Enterprise Security Challenged by Web 2.0, Mobile Devices
Mobile devices and Web 2.0 technologies are forcing organizations to adapt to a new set of security needs, but many enterprises may be falling short, according to a study by the Ponemon Institute.
Dubbed the "Worldwide State of the Endpoint Survey 2010," the study was commissioned by Lumension Security to take a look at how emerging technologies and the "consumerization" of IT are impacting IT operations and security. The news was not good.
In a survey of 1,427 IT security pros and 1,582 IT operations professionals from around the world, many respondents revealed that a lack of planning and support for security initiatives is hurting the ability of organizations to protect their resources. Among the survey's key findings:
â¢ 56 percent of individuals surveyed said mobile devices are not secure, representing a risk to data security. â¢ 49 percent of individuals surveyed said data security is not a strategic initiative for their companies. â¢ 48 percent of individuals surveyed said their companies have allocated insufficient resources to achieve effective data security and regulatory compliance. â¢ 47 percent of individuals cited a lack of strong CEO support for information security efforts as a reason for ineffective data security programs. â¢ 41 percent of individuals said there was a lack of proactive security risk management in their organizations.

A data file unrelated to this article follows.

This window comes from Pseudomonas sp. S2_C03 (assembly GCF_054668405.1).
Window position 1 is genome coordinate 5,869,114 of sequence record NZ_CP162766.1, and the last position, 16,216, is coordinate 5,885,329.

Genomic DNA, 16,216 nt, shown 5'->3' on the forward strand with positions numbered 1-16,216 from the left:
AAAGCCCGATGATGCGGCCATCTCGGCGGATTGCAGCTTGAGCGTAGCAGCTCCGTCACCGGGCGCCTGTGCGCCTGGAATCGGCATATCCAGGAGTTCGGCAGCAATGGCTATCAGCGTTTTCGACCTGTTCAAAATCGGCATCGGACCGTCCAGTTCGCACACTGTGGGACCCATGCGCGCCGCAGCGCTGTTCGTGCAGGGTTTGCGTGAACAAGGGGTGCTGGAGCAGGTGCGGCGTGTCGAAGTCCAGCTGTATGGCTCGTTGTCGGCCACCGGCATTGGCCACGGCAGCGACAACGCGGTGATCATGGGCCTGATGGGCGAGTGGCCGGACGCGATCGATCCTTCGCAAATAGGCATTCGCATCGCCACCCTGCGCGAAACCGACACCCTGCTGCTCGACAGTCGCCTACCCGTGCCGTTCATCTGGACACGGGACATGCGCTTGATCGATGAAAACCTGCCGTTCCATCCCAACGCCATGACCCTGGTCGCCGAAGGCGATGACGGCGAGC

"This year's Ponemon survey reinforces the need for IT security and IT operations practitioners to continually look for better alignment points within their organizations," Patrick Clawson, CEO of Lumension, said in a statement. "It's clear that the level of collaboration between these two groups is still very poor and, as a result, organizations are still grappling with how to most effectively manage and protect their endpoints."
The survey results point to a perception that organizations are dropping the ball from a policy and strategic planning standpoint. That sentiment is further supported by some of its other findings. For example, 31 percent of the participants said collaboration between IT security and operations was nonexistent.
According to Clawson, organizations need to think about how to improve collaboration and communication between their IT security and operations teams in order to better address risk in the coming year.
"Threats to the endpoint are not going to disappear in 2010, so it's time for organizations to be more aggressive, more proactive and much more collaborative," he said.